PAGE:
Sargassum is a floating seaweed carried to Yucatán’s beaches by ocean currents and the trade winds. Its presence poses a challenge to both nesting and baby sea turtles. Photo by Víctor Rósales @vicwildphotography

The trade winds push a wave up and over the mounded Sargassum as Víctor scans the water line for turtles. I watch as a lone child’s Croc, the obnoxious but undeniably utilitarian foam shoe, poetically bobs in the surf. Plastic water caps, bottles, utensils, facemasks, jugs, fishing ropes and netting litter the seaweed and pile in obscene quantities across the beach. The volume of plastic debris is staggering. From our vantage, the single-use plastic debate isn’t some theoretical economic exercise or culture wars talking point. It’s a crisis.

This year alone, Víctor has organized and hosted several beach cleanups at nesting sites north of this one. That’s where we first met. I, a nameless member in a loose cadre of international conservation-minded travelers. He, a gregarious commanding general, gathering trash and spreading enthusiasm for the mission at hand–as natural leaders naturally do. Our ragtag group of volunteers, with native French speakers speaking English to English speakers speaking Spanish to Spanish speakers speaking English and so on, removed literal tons of plastic waste from the nesting grounds. This beach, the one whose waves lap at my feet, is too far removed from roads for such humble clean up efforts. So we kick the plastic aside to find solid purchase as we walk the sloping sands.

ocean plastic clean up

Despite the global nature of the Sargassum grasses and plastics choking this beach, there’s good reason for lone players to be out here working the local beat. Since before language, sea turtles made landfall on beaches just like this all across coastal China. But over time and beach by beach, the turtles stopped arriving. Habitat destruction, over-harvesting, and suffocation in fishing nets wiped out many of these regional populations entirely.

What’s lost in the ecosystem when these turtles disappear is hard to quantify. “We were not studying the structure of marine ecosystems before the overexploitation of sea turtles,” Dr. Elizabeth Whitman, a biologist at Florida International University, explains. It is clear that these species do play a role in shaping the ecosystem. “Green turtles structure ecosystems by consuming seagrass,” Dr. Whitman continues, “habitat use and movement patterns of all other species that use seagrasses and all trophic levels above them are impacted by changes in seagrass distributions.” If ecosystem services provided by turtles were to suddenly stop, the resulting imbalance would certainly be felt–and likely in some unexpected ways.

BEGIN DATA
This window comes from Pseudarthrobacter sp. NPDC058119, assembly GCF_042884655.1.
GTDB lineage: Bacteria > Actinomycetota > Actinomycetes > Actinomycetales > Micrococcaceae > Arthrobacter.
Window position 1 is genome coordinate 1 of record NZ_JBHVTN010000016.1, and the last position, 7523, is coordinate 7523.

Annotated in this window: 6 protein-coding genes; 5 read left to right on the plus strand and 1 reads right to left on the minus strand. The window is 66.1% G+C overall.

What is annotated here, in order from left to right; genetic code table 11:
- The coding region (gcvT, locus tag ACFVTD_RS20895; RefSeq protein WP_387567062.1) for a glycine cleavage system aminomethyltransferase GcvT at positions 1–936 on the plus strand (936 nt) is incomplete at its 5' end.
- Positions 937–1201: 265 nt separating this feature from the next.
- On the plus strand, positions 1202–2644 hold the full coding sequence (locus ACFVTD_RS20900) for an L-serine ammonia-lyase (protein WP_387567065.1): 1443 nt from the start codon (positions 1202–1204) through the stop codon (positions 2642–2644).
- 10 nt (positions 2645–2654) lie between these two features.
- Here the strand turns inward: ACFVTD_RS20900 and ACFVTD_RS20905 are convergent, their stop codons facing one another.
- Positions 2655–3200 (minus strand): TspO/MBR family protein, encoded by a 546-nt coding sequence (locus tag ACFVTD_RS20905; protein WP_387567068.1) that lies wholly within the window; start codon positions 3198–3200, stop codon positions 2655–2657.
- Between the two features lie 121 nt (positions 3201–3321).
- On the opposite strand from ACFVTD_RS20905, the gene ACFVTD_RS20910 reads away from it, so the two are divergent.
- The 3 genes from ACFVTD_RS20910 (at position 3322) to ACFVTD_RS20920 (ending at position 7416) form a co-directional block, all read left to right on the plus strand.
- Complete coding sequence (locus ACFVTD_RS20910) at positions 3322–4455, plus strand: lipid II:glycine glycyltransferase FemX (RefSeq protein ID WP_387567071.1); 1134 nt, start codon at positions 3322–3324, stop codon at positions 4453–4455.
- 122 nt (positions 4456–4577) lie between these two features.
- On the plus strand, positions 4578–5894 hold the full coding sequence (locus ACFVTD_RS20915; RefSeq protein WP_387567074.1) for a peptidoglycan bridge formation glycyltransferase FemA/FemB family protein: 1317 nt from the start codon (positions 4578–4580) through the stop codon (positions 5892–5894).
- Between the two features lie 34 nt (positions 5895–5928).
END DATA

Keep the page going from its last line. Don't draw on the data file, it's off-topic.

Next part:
turtle killed by plastic fishing line

Plastic waste in the ocean can bind and suffocate sea turtles. Photo provided by Víctor Rósales @vicwildphotography

Extinction is a fate that Víctor can’t bear for the regional loggerhead and green sea turtle populations within his area of responsibility. Based on his data, loggerhead nest counts in his region are going down. Loggerheads spend most of their lives foraging the open ocean. Their range is extensive, nesting on every continent but Antartica. However, this vast range does not imply a thriving population. They’ve been classified as either a threatened or endangered species (depending on the region) since the late seventies. Weighing up to three hundred pounds and capable of crushing a conch shell in their beak, these carnivores live a long life and don’t reach sexual maturity until they’re between seventeen and thirty-five years old. That’s when the females return to the beach of their birth to lay eggs, sometimes traveling thousands of miles to get back home.

In the Yucatán, May brings with it the early layers. Throughout the six month nesting season, they’ll lay between two and five nests. Of all the eggs buried in the sands across the region, only one in two thousand will survive to sexual maturity. If only one in two thousand humans today were alive, the global population would be around four million.

Víctor’s self-assigned conservation beat spans 65-kilometers from where we stand just outside Mahahual north to Pulticub. There are four nesting beaches in this stretch, and he can only patrol one a night. Unfortunately, there is little to no additional support from the government. “Mexico has bigger problems than protecting sea turtles.” Victor explains with a shrug. And the Sian Kaʼan Biosphere Reserve, a UNESCO World Heritage Site located just to the north of his territory, attracts the bulk of conservation interest into the region. We continue up the beach, stopping every twenty meters to scan for incoming turtles. He points to a green turtle nest from the previous season. It looks like a bathtub.